West Coast Senators Put County Payments on Senate Agenda
Legislation restores federal commitment to rural schools and communities
Washington, D.C. - A bipartisan coalition of West Coast Senators today announced the introduction of the Secure Rural Schools and Community Self Determination Reauthorization Act of 2007, legislation that would restore funding for the critical "county payments" law by reauthorizing the successful program for seven years. U.S. Senator Ron Wyden (D-OR), Chairman of the Senate Subcommittee on Public Lands and Forests, introduced a bill with U.S. Senators Ted Stevens (R-AK), Patty Murray (D-WA), Gordon Smith (R-OR), Diane Feinstein (D-CA), Barbara Boxer (D-CA), Maria Cantwell (D-WA) and Jon Tester (D-MT).
Over 700 counties in 39 states received funding under the Secure Rural Schools and Community Self Determination Act of 2000, which was allowed to expire in September 2006. Despite repeated efforts by the Senators to reauthorize the bill last year, the Congress and Administration could not agree on a funding source for the legislation.
"Without county payments funding, there is a real question as to whether or not these communities can survive," Wyden said. "Schools and sheriffs' departments are already looking at lay-offs to balance their budgets, and libraries are preparing to close. With the U.S. government owning the majority of land in some of these counties, the Federal Government must meet its commitment to these communities."
"As a former educator, I am committed to ensuring that all children have the opportunity to learn, regardless of where they live," Murray said. "This bill will provide our rural communities with the revenue they need to ensure those opportunities for our children, and make certain that vital county services continue to operate."
"The county payment safety net was pulled from underneath rural counties," Smith said. "Now these counties are dangling from an economic tightrope. Oregon already lives with devastating federal restrictions on our forests, but we cannot live without public services and without funding for schools. That must not be the rural legacy of this Congress."
"The County Payments program is a vital lifeline supporting schools, roads, and law enforcement in more than 700 rural counties nationwide," said Cantwell. "I am committed to working with my colleagues to do all I can to continue these indispensable public services in Pacific Northwest forest communities. Congress must find the funding necessary to support this bipartisan initiative and keep our rural counties afloat."
Boxer said: "In California alone, 4,535 schools are facing imminent teacher and administrator layoffs. I am pleased to be a part of this bipartisan effort, which will provide vitally needed school funds for California's rural areas. I urge the Senate leadership to move swiftly on this legislation--our teachers, administrators, and most importantly our students cannot afford to wait another day for this urgently needed education funding."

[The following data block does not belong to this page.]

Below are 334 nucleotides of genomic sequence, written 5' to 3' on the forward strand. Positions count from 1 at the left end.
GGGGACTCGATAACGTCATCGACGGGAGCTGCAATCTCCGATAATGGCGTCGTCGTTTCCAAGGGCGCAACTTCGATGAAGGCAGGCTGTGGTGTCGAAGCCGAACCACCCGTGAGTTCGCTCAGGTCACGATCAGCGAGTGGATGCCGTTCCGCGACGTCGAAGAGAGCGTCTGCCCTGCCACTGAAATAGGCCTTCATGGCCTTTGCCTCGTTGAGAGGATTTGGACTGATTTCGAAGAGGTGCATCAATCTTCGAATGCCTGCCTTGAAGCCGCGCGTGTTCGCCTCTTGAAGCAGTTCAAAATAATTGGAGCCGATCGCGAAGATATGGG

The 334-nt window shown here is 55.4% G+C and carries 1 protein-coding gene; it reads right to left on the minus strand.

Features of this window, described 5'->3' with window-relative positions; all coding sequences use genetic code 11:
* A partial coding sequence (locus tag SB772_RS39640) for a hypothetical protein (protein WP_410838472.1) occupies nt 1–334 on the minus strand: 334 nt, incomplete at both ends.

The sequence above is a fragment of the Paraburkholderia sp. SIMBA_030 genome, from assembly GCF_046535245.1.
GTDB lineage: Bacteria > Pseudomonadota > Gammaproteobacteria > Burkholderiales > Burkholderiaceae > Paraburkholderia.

Before the county payments law passed in September 2000, many rural counties were receiving payments as the result of 1908 and 1937 laws specifying that the government share 25 percent of U.S. Forest Service (USFS) receipts and 50 percent of Bureau of Land Management (BLM) receipts with counties in any state that hosts Federal land from which timber is cut. These payments had been used to help finance rural schools and roads. Toward the mid- to late-nineties, however, the principal source of those revenues, federal timber sales, declined by over 70 percent nationwide. Consequently, the corresponding revenues shared with rural counties throughout the country declined precipitously, hurting school and transportation funding.
In 2000, legislation authored by Senator Wyden to provide an alternative source of county funding was enacted into law, establishing a six-year payment formula for counties that receive revenue-sharing payments for USFS and BLM lands. The formula established a stable source of revenue, a safety net or "full payment amount," to be used for education, roads and county services in rural areas. The legislation also provided funding for ecosystem restoration, infrastructure maintenance and stewardship projects on national forests, fostering all-too-rare cooperation between counties, timber interests, and environmentalists. The safety net amount was based on historical timber receipts.
"In 2000, we hailed passage of the Secure Rural Schools and Community Self Determination Act as a victory for rural school children across the country," Wyden said. "Today, it is the most important issue facing rural communities in Oregon. We must act now in order to get these counties off the fiscal roller coaster and back to stable funding for schools and public safety."